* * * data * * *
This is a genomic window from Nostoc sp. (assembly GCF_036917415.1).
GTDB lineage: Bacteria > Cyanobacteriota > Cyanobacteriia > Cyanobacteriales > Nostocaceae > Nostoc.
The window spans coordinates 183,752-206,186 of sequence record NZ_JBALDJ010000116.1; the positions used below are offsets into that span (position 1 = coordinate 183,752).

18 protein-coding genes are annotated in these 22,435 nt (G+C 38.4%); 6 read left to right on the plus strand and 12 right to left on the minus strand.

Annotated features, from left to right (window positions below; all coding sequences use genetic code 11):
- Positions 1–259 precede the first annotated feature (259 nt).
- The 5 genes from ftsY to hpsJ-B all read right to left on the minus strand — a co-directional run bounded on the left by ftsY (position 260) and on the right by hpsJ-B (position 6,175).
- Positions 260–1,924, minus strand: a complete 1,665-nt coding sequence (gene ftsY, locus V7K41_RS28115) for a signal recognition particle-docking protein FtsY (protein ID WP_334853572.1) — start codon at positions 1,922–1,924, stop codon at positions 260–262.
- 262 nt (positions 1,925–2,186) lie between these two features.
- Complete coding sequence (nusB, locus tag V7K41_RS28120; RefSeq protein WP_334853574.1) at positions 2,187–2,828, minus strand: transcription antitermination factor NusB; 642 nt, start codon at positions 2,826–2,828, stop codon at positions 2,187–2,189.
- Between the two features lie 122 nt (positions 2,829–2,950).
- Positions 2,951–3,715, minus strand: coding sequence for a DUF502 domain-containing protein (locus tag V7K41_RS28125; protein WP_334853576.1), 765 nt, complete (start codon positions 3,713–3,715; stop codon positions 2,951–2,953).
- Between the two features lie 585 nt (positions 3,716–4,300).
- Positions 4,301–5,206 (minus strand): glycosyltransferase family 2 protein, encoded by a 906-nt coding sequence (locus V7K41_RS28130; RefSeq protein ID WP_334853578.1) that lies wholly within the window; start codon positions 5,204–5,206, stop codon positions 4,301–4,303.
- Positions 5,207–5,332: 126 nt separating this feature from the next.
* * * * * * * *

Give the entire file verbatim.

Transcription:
This is a genomic window from Nostoc sp. (assembly GCF_036917415.1).
GTDB lineage: Bacteria > Cyanobacteriota > Cyanobacteriia > Cyanobacteriales > Nostocaceae > Nostoc.
The window spans coordinates 183,752-206,186 of sequence record NZ_JBALDJ010000116.1; the positions used below are offsets into that span (position 1 = coordinate 183,752).

18 protein-coding genes are annotated in these 22,435 nt (G+C 38.4%); 6 read left to right on the plus strand and 12 right to left on the minus strand.

Annotated features, from left to right (window positions below; all coding sequences use genetic code 11):
- Positions 1–259 precede the first annotated feature (259 nt).
- The 5 genes from ftsY to hpsJ-B all read right to left on the minus strand — a co-directional run bounded on the left by ftsY (position 260) and on the right by hpsJ-B (position 6,175).
- Positions 260–1,924, minus strand: a complete 1,665-nt coding sequence (gene ftsY, locus V7K41_RS28115) for a signal recognition particle-docking protein FtsY (protein ID WP_334853572.1) — start codon at positions 1,922–1,924, stop codon at positions 260–262.
- 262 nt (positions 1,925–2,186) lie between these two features.
- Complete coding sequence (nusB, locus tag V7K41_RS28120; RefSeq protein WP_334853574.1) at positions 2,187–2,828, minus strand: transcription antitermination factor NusB; 642 nt, start codon at positions 2,826–2,828, stop codon at positions 2,187–2,189.
- Between the two features lie 122 nt (positions 2,829–2,950).
- Positions 2,951–3,715, minus strand: coding sequence for a DUF502 domain-containing protein (locus tag V7K41_RS28125; protein WP_334853576.1), 765 nt, complete (start codon positions 3,713–3,715; stop codon positions 2,951–2,953).
- Between the two features lie 585 nt (positions 3,716–4,300).
- Positions 4,301–5,206 (minus strand): glycosyltransferase family 2 protein, encoded by a 906-nt coding sequence (locus V7K41_RS28130; RefSeq protein ID WP_334853578.1) that lies wholly within the window; start codon positions 5,204–5,206, stop codon positions 4,301–4,303.
- Positions 5,207–5,332: 126 nt separating this feature from the next.